Besides, Nathanson points out, the Mansion was “grandfathered in” because Leonards had already applied for a liquor license. The license was granted but later yanked as a result of court appeals filed by Dupont Circle opponents.

“Ray and Brazil and Evans are trying to hide the fact that they’re out there doing a favor for a particular person,” Nathanson said. “What they’re saying about me and my mother-in-law is a bunch of bullshit.”

Although Ward 3 Councilmember Kathy Patterson initially opposed the Brazil bill, she switched positions after a Leonards supporter told her Nathanson’s legislation had unfairly blocked the club from acquiring a liquor license. According to Nathanson, Patterson based her vote on faulty information.

At-Large Statehood Party Councilmember Hilda Mason switched sides at the last minute after being handed a letter from Jackson urging her to support the Mansion. Council Chairman Dave Clarke and At-Large Councilmember Linda Cropp also voted for the bill.

Independent At-Large Councilmember Bill Lightfoot, another 1998 mayoral contender, opposed the bill, arguing that it opens the door to anyone seeking a liquor license in a residential neighborhood. Ward 1 Councilmember Frank Smith, Ward 7 Councilmember Kevin Chavous, and Ward 8 Councilmember Eydie Whittington joined Lightfoot in opposition.

The council’s action gives Mayor-for-Life Marion S. Barry Jr. a political opening to veto the bill and paint rivals Brazil and Evans as anti-neighborhood. But the bill’s opponents fear that Barry too will fall prey to Leonards’ lobbying campaign.

Footnote: Leonards, who refuses to be photographed but has a large painted portrait of herself hanging in the Mansion’s entrance, may soon have another battle to wage with the city. The Department of Finance and Revenue is reviewing the homestead exemptions she claims on the Mansion, which occupies both 2018 and 2020 O St. NW. According to a DFR source, property taxes on her business are currently assessed at the lowest rate for residential use. If the city decides to reassess her at the higher commercial rate, her taxes could increase nearly threefold. And depending on how far back city officials want to go in reassessing her properties, Leonards may have to lobby some of her rich friends to pay her back taxes.

SCREAMING BLOODY MURDER

Mayor Barry and Cora Masters Lady MacBarry, currently junketing in the Far East to convince Asian investors that D.C. is crime-free (LL wishes them lots of luck), may have control board Chairman Andrew Brimmer pegged. The city’s first political couple calculates that, if pushed enough, the politically klutzy Brimmer will overreact and undermine the board’s credibility.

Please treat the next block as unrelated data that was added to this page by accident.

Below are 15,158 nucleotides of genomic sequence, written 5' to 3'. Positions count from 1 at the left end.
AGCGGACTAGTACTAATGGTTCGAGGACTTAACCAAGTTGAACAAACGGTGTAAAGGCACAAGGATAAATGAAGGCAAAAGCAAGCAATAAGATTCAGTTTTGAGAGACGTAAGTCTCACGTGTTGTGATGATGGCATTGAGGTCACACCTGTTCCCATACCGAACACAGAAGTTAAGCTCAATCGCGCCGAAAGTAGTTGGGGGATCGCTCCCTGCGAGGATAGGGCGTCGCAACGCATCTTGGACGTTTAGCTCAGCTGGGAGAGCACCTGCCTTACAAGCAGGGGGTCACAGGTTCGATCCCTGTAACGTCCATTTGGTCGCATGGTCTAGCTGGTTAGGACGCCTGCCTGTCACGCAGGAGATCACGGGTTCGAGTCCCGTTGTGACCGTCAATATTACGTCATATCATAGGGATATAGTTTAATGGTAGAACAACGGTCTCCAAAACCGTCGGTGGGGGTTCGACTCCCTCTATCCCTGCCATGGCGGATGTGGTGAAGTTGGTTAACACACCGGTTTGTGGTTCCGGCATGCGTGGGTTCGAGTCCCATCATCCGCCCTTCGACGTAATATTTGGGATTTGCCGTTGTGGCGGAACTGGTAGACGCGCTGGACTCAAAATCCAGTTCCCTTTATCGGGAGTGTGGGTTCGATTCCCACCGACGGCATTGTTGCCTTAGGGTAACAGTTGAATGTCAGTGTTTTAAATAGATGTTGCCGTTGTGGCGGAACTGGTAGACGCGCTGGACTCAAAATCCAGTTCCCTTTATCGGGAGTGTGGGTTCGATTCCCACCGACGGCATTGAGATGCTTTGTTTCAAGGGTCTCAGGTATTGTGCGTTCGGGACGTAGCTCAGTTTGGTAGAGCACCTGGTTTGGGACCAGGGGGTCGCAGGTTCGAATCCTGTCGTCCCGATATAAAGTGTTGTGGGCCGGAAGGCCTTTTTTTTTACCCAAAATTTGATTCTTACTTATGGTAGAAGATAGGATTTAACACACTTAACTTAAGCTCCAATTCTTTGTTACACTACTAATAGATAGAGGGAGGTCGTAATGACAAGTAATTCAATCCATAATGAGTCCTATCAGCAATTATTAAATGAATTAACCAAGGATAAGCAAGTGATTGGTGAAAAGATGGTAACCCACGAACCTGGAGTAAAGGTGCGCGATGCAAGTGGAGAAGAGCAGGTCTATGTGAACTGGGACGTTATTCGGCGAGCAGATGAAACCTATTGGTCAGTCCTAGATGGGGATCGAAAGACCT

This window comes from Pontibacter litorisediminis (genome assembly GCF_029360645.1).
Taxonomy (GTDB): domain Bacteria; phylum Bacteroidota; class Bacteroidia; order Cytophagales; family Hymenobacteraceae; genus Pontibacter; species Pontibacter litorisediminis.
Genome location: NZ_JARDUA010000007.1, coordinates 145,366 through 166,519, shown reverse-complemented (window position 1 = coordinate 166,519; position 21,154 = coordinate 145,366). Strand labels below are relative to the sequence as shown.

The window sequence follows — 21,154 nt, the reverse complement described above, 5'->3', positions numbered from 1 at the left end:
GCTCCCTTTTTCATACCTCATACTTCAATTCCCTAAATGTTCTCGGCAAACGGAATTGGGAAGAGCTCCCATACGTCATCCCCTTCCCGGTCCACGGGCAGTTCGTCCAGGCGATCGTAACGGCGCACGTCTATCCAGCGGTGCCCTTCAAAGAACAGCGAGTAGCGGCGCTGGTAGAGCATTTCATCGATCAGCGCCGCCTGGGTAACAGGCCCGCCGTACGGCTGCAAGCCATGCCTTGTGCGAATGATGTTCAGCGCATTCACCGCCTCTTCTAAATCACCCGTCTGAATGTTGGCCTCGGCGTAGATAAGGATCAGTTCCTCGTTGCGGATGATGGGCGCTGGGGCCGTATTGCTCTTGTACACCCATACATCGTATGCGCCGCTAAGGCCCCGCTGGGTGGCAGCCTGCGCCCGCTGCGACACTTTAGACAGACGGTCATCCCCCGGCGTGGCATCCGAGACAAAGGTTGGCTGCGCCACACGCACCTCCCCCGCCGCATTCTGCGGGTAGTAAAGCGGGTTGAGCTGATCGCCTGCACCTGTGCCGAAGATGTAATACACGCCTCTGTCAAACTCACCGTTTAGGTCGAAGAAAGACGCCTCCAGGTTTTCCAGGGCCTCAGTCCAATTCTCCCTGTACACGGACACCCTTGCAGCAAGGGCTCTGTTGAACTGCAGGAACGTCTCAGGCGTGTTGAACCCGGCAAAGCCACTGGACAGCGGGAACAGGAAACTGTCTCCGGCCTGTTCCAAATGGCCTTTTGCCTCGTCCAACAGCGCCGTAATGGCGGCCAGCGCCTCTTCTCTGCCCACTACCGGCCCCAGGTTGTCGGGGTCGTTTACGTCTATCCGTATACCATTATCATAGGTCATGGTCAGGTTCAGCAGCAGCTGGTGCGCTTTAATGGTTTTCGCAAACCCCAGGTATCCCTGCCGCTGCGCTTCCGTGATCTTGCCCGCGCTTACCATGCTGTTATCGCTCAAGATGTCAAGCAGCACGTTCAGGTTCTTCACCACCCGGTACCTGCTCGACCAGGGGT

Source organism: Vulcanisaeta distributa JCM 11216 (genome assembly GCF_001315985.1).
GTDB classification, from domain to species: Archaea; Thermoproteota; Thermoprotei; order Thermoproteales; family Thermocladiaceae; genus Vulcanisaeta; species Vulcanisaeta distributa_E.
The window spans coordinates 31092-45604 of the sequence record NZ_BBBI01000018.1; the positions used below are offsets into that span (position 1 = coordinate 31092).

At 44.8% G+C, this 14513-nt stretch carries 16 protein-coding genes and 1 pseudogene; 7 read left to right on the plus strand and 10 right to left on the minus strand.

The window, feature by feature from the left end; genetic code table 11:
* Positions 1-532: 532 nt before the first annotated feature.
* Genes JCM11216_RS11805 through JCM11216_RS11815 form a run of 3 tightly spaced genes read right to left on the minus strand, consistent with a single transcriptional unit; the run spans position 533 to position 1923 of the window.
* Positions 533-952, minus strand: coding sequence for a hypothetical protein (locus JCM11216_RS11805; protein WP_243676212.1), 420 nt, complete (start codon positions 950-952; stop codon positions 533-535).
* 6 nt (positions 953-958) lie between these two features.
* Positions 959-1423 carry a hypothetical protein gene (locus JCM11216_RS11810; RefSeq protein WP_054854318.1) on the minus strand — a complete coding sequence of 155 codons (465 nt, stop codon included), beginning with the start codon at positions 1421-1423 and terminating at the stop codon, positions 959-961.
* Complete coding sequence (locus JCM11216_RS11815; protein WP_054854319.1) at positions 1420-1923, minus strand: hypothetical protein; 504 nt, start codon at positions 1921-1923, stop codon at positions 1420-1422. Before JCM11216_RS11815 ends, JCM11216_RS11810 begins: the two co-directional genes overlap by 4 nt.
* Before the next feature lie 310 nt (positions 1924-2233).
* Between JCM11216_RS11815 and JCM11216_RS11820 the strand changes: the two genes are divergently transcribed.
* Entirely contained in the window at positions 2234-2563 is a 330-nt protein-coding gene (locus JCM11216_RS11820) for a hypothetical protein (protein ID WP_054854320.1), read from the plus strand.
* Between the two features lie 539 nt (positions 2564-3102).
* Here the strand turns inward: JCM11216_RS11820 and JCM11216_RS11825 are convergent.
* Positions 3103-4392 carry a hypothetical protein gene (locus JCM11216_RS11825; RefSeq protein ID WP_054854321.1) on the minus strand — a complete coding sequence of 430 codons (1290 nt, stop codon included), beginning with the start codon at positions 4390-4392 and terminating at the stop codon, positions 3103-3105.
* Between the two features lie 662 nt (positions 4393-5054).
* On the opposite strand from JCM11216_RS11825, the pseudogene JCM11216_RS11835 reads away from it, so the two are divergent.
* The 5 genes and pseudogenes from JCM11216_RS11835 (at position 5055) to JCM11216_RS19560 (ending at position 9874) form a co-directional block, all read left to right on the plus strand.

Brimmer did just that last week, when he called a news conference to demand an apology from at-large school board member Jay Silberman, who had hung a reproduction of Munch’s famed The Scream, to denounce the control board’s “lynching of democracy.” Silberman’s ploy was part of a demonstration by school board members protesting the control board’s plan to name an unelected five-member panel to usurp their powers.

After nobly turning the other cheek earlier this year when the fiery Union Temple Baptist Church Rev. Willie Wilson called him “the foolish Negro” and Barry compared the control board to German dictators, Brimmer angrily blasted the actions of white D.C. school board members. He accused Silberman of “the most egregious racial insult imaginable” by using “the most hated symbol of racism in the United States.”

Brimmer then held up a news photo of Silberman’s lynching demonstration for what seemed like an eternity, just to make certain the TV cameras captured it. In the end, however, he—not Silberman—seemed to be the one who was playing the race card.

Brimmer’s bizarre performance was little more than an misguided attempt to counter a surge of criticism by appealing to the city’s black majority on racial grounds. Most D.C. residents prefer a strong control board that acts decisively. All candidates who ran this year on an anti-control board platform got the cold shoulder from D.C. voters and were forced to store their slogans and posters until a more amenable political environment arose.

Brimmer, however, seems bent on alienating his own fan club.

For instance, Brimmer and the control board tried to prevent Silberman, school board President Karen Shook, and retiring Ward 3 school board member Erika Landberg, all white, from attending the Nov. 8 news conference. The building’s elevators were shut down after control board staffers learned the three school board members were in the lobby.

Shook was enraged at the slight and gave an earful to control board Executive Director John Hill, whom she suspected of flicking the elevator switch. Shook finally managed to push her way into the news conference.

The control board also threatened to cancel a meeting with the council later that afternoon after learning that councilmembers intended to ask questions about plans to strip the school board of its powers and to oust Superintendent Franklin Smith. The control board wanted the meeting restricted solely to a briefing on school building repairs.

The meeting did take place, but councilmembers were briefed by control board staffers, who were prohibited from discussing the board’s plans for Smith, and for Silberman and Co.

The board’s exclusionary tendencies echo the management style of the U.S. General Accounting Office, the former employer of key control board staffers, where secrecy and exclusivity are standard operating procedures. Secrecy and exclusivity, however, won’t work in a city teeming with vocal control board opponents eager to blast the board as arrogant, unaccountable, and power hungry.

D.C. Congressional Delegate Eleanor Holmes Norton, no fan of Smith or the school board, has been muted in her criticism of the control board’s plans to further undercut home rule. But Norton has steadfastly insisted that the board more frequently consult local elected officials.

Over the past year, Congress has saddled the District with a public charter school board to oversee the creation of new charter schools, the federally appointed and all-powerful Consensus Commission to enact education reforms, and the World Class Schools Task Force to overhaul school curricula. Now the control board wants to add a fourth unelected panel to oversee D.C. schools.

If the school system doesn’t rot from mismanagement within, it’s sure to crumble under the weight of the congressionally spawned bureaucracy appointed to nurse it back to full health. CP